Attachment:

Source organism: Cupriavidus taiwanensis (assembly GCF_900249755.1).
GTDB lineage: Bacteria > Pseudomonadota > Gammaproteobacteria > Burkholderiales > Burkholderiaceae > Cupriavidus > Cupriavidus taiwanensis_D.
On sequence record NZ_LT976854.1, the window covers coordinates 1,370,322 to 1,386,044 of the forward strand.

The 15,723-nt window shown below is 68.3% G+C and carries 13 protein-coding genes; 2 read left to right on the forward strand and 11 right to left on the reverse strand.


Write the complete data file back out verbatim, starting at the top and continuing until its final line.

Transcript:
Source organism: Cupriavidus taiwanensis (assembly GCF_900249755.1).
GTDB lineage: Bacteria > Pseudomonadota > Gammaproteobacteria > Burkholderiales > Burkholderiaceae > Cupriavidus > Cupriavidus taiwanensis_D.
On sequence record NZ_LT976854.1, the window covers coordinates 1,370,322 to 1,386,044 of the forward strand.

The 15,723-nt window shown below is 68.3% G+C and carries 13 protein-coding genes; 2 read left to right on the forward strand and 11 right to left on the reverse strand.